To support both the logistics of tree planting and public education efforts, Rob worked to obtain a grant through the Arbor Day Foundation to plant a micro-forest at Lower Hackett Park and will also establish a nursery at the park with the Public Works department to maintain an inventory of trees and shrubs at a central location during planting efforts. The micro-forest will contain the multiple levels of a natural forest – with herbaceous plants covering the forest floor, shrubs and smaller trees making up the understory, and larger trees creating the canopy. This project is a true community effort, funded through the Enterprise Holdings Co. and involving Rob, over 60 employees from Enterprise, local volunteers, and 2 Parks Department employees in the installation effort. 

Some of the new trees at the Hackett Park installation

In addition, the park is home to a community garden installed by Greater Easton Development Partnership with help from the Parks Department. Moving forward, Rob hopes to add shelters to attract wildlife, such as bluebird houses and bat houses, and have flowering plants that will attract pollinators. There will be pathways for visitors to walk through the park and educational signage to help people learn about the natural systems that are present and how they can apply similar ideas to their own property. Once established, both the nursery and micro-forest will serve as outdoor education areas for youth. Rob hopes they would be able to help with potting and caring for saplings and learn about the importance of trees and forests early in life. 

Volunteers from TD Bank at a tree planting

The city currently has in its database 4700-4800 trees it has planted in right-of-ways and parks. A 33-50% increase in this number is possible – and Rob is looking for your help in making it happen! “That is the most vital thing I need today – people who are reliable, passionate, and excited about helping green up their community,” he says. Some of Rob’s existing volunteers include Lafayette College students from environmental clubs and athletic teams and residents who connect through community groups such as the West Ward Initiative, Main Street Initiative, Easton Ambassadors, and others. Volunteers help not only with physical tree plantings but also educational and outreach tasks to change how people think about the role of trees in an urban setting. This April, Arbor Day, Earth Day, and Easton Cleanup Day will all present opportunities to get involved. Rob posts up to date information on the City of Easton, Urban Forestry Facebook page, including volunteer opportunities like these. “If there’s anyone in the community that is interested in being my shadow, learning from what I’ve learned – from a kid up until now I’ve been like a sponge and just taken everything in, and I think in the last 5 years I’ve learned more than everything that came before. I’d love to pass this on to someone else that has a passion about this,” Rob says.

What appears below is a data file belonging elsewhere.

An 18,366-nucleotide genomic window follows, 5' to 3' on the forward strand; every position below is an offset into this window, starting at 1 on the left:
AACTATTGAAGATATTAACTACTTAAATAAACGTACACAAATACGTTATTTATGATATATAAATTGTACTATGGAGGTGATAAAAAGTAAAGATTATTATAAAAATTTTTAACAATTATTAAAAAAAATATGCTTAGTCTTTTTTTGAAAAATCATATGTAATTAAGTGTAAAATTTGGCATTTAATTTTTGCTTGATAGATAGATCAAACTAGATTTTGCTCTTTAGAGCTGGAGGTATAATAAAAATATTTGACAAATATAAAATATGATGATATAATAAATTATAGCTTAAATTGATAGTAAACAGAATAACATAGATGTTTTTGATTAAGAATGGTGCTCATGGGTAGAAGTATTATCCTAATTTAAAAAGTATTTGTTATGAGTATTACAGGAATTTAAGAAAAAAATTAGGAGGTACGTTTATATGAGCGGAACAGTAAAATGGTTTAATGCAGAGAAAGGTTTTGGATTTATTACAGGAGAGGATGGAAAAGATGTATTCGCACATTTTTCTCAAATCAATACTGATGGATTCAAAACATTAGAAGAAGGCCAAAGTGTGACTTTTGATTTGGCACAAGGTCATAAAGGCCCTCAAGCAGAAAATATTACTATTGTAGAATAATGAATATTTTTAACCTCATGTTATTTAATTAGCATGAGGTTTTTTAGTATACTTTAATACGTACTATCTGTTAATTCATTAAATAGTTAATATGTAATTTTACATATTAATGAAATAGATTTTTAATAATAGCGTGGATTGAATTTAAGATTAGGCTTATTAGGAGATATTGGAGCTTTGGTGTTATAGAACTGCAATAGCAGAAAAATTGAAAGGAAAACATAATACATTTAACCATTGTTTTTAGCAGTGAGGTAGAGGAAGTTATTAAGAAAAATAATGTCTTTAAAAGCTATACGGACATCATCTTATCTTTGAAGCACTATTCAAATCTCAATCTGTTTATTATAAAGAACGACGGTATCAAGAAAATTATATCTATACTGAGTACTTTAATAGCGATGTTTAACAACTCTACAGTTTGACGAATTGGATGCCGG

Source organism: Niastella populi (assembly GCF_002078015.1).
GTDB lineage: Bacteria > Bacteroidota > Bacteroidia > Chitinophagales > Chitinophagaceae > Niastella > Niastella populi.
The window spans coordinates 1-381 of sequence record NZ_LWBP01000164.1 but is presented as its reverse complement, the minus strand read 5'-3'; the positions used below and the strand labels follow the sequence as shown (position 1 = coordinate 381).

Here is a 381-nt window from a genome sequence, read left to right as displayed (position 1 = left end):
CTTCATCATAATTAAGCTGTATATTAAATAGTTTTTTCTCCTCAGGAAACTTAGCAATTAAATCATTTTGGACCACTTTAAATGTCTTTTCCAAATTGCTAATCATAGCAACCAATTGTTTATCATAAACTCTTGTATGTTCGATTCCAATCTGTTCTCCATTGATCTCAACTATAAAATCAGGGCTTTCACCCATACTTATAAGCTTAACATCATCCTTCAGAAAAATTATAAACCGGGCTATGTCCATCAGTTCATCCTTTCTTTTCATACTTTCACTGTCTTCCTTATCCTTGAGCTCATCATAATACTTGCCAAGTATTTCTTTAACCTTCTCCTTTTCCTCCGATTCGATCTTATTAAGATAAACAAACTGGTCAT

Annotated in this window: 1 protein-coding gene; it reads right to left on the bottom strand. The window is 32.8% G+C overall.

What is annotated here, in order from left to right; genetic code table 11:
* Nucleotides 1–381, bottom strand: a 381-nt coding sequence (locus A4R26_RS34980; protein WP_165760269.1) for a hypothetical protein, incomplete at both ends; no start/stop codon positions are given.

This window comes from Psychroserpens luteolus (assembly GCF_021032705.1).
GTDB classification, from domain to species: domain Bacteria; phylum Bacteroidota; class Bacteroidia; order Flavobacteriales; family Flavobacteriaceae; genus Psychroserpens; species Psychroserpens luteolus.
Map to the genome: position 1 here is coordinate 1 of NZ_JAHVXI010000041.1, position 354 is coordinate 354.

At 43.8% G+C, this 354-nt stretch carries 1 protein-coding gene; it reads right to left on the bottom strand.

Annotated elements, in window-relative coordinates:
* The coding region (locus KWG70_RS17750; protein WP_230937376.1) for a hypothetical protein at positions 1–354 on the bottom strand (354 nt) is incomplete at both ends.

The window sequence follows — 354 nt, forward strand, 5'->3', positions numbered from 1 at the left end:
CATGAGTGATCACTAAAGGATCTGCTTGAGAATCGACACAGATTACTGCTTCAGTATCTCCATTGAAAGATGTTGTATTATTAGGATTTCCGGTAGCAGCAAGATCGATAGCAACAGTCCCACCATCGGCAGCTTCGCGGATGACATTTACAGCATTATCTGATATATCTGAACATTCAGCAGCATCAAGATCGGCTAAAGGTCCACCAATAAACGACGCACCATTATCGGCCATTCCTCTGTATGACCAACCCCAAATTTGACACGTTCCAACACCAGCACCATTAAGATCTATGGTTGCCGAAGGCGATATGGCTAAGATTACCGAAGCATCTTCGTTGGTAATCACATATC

When asked about his motivation and goals in doing this work, he looks to the future. “This is where we live. We can’t think about this as just right now. When I plant a tree on my property, I might know that I may not live to see this oak tree become mature, but what’s going on in my mind is, I can picture all these things that I planted, and I can see them on my property already mature… We have to think about the future and our kids and our grandkids – how are we going to leave where we live right now.” 

Rob is certainly creating an Easton that is greener than he found it.  That means an Easton that sequesters more carbon; has less air pollution; is better prepared to handle stormwater runoff; has more places for wildlife to live; has more shady spots in the summer; and gives residents more opportunities to connect with the plants that humans have gathered around, climbed, picked fruit from, painted and photographed, and sat under for generations – our trees. 

Native plants and bluebird houses at parks throughout the city 

Send Rob a message here or contact him at (610) 250-6734.
Visit the City of Easton, Urban Forestry Facebook page for volunteer opportunities.
See for information on applying for the city’s free street trees program.
All photos courtesy of Rob Christopher.